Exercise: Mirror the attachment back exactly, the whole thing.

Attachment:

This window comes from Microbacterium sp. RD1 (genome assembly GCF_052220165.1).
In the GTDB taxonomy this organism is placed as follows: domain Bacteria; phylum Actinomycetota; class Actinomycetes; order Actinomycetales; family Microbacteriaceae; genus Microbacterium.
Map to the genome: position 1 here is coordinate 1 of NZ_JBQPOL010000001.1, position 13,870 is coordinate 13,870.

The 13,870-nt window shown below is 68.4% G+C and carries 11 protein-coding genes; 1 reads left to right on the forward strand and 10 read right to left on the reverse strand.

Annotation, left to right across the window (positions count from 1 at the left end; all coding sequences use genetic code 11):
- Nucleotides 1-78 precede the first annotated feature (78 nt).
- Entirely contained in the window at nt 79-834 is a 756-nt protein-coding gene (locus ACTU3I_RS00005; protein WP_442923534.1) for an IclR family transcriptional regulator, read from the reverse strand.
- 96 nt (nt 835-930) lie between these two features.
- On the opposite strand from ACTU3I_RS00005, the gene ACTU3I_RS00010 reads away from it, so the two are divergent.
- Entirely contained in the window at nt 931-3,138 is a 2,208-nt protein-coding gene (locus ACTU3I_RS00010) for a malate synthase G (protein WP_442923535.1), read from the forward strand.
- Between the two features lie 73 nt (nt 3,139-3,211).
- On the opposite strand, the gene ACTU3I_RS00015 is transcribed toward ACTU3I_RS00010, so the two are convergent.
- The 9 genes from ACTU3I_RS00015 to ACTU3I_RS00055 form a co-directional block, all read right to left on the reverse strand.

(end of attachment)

This window comes from Microbacterium sp. RD1 (genome assembly GCF_052220165.1).
In the GTDB taxonomy this organism is placed as follows: domain Bacteria; phylum Actinomycetota; class Actinomycetes; order Actinomycetales; family Microbacteriaceae; genus Microbacterium.
Map to the genome: position 1 here is coordinate 1 of NZ_JBQPOL010000001.1, position 13,870 is coordinate 13,870.

The 13,870-nt window shown below is 68.4% G+C and carries 11 protein-coding genes; 1 reads left to right on the forward strand and 10 read right to left on the reverse strand.

Annotation, left to right across the window (positions count from 1 at the left end; all coding sequences use genetic code 11):
- Nucleotides 1-78 precede the first annotated feature (78 nt).
- Entirely contained in the window at nt 79-834 is a 756-nt protein-coding gene (locus ACTU3I_RS00005; protein WP_442923534.1) for an IclR family transcriptional regulator, read from the reverse strand.
- 96 nt (nt 835-930) lie between these two features.
- On the opposite strand from ACTU3I_RS00005, the gene ACTU3I_RS00010 reads away from it, so the two are divergent.
- Entirely contained in the window at nt 931-3,138 is a 2,208-nt protein-coding gene (locus ACTU3I_RS00010) for a malate synthase G (protein WP_442923535.1), read from the forward strand.
- Between the two features lie 73 nt (nt 3,139-3,211).
- On the opposite strand, the gene ACTU3I_RS00015 is transcribed toward ACTU3I_RS00010, so the two are convergent.
- The 9 genes from ACTU3I_RS00015 to ACTU3I_RS00055 form a co-directional block, all read right to left on the reverse strand.